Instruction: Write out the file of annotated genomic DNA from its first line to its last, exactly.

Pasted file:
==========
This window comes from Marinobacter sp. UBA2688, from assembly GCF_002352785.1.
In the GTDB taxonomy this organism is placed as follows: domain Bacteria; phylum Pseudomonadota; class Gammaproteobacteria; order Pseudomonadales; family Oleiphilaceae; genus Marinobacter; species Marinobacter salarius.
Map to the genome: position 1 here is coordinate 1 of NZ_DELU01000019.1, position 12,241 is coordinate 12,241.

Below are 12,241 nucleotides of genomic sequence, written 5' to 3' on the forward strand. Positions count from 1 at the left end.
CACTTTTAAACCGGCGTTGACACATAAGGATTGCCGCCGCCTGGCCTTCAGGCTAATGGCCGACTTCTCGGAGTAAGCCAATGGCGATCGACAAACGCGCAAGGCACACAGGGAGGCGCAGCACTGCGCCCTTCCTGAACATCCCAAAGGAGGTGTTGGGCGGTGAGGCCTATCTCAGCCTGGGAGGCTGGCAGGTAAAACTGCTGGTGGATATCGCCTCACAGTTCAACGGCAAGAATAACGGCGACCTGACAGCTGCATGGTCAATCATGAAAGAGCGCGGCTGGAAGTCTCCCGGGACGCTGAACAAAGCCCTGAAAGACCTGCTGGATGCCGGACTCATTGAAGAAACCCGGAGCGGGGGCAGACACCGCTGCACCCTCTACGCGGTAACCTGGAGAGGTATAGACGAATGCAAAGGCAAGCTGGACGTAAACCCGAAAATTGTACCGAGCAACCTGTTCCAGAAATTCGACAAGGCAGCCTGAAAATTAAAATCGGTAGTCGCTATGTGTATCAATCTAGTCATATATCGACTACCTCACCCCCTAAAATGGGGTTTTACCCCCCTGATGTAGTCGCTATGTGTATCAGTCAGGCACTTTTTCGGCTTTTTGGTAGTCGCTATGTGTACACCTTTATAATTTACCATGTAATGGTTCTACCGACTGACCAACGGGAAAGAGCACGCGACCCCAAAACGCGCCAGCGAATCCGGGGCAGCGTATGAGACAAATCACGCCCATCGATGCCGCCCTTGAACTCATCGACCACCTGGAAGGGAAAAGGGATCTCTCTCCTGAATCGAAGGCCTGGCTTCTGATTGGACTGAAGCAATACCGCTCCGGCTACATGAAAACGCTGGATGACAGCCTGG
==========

This window comes from Marinobacter sp. UBA2688, from assembly GCF_002352785.1.
In the GTDB taxonomy this organism is placed as follows: domain Bacteria; phylum Pseudomonadota; class Gammaproteobacteria; order Pseudomonadales; family Oleiphilaceae; genus Marinobacter; species Marinobacter salarius.
Map to the genome: position 1 here is coordinate 1 of NZ_DELU01000019.1, position 12,241 is coordinate 12,241.

Below are 12,241 nucleotides of genomic sequence, written 5' to 3' on the forward strand. Positions count from 1 at the left end.
CACTTTTAAACCGGCGTTGACACATAAGGATTGCCGCCGCCTGGCCTTCAGGCTAATGGCCGACTTCTCGGAGTAAGCCAATGGCGATCGACAAACGCGCAAGGCACACAGGGAGGCGCAGCACTGCGCCCTTCCTGAACATCCCAAAGGAGGTGTTGGGCGGTGAGGCCTATCTCAGCCTGGGAGGCTGGCAGGTAAAACTGCTGGTGGATATCGCCTCACAGTTCAACGGCAAGAATAACGGCGACCTGACAGCTGCATGGTCAATCATGAAAGAGCGCGGCTGGAAGTCTCCCGGGACGCTGAACAAAGCCCTGAAAGACCTGCTGGATGCCGGACTCATTGAAGAAACCCGGAGCGGGGGCAGACACCGCTGCACCCTCTACGCGGTAACCTGGAGAGGTATAGACGAATGCAAAGGCAAGCTGGACGTAAACCCGAAAATTGTACCGAGCAACCTGTTCCAGAAATTCGACAAGGCAGCCTGAAAATTAAAATCGGTAGTCGCTATGTGTATCAATCTAGTCATATATCGACTACCTCACCCCCTAAAATGGGGTTTTACCCCCCTGATGTAGTCGCTATGTGTATCAGTCAGGCACTTTTTCGGCTTTTTGGTAGTCGCTATGTGTACACCTTTATAATTTACCATGTAATGGTTCTACCGACTGACCAACGGGAAAGAGCACGCGACCCCAAAACGCGCCAGCGAATCCGGGGCAGCGTATGAGACAAATCACGCCCATCGATGCCGCCCTTGAACTCATCGACCACCTGGAAGGGAAAAGGGATCTCTCTCCTGAATCGAAGGCCTGGCTTCTGATTGGACTGAAGCAATACCGCTCCGGCTACATGAAAACGCTGGATGACAGCCTGG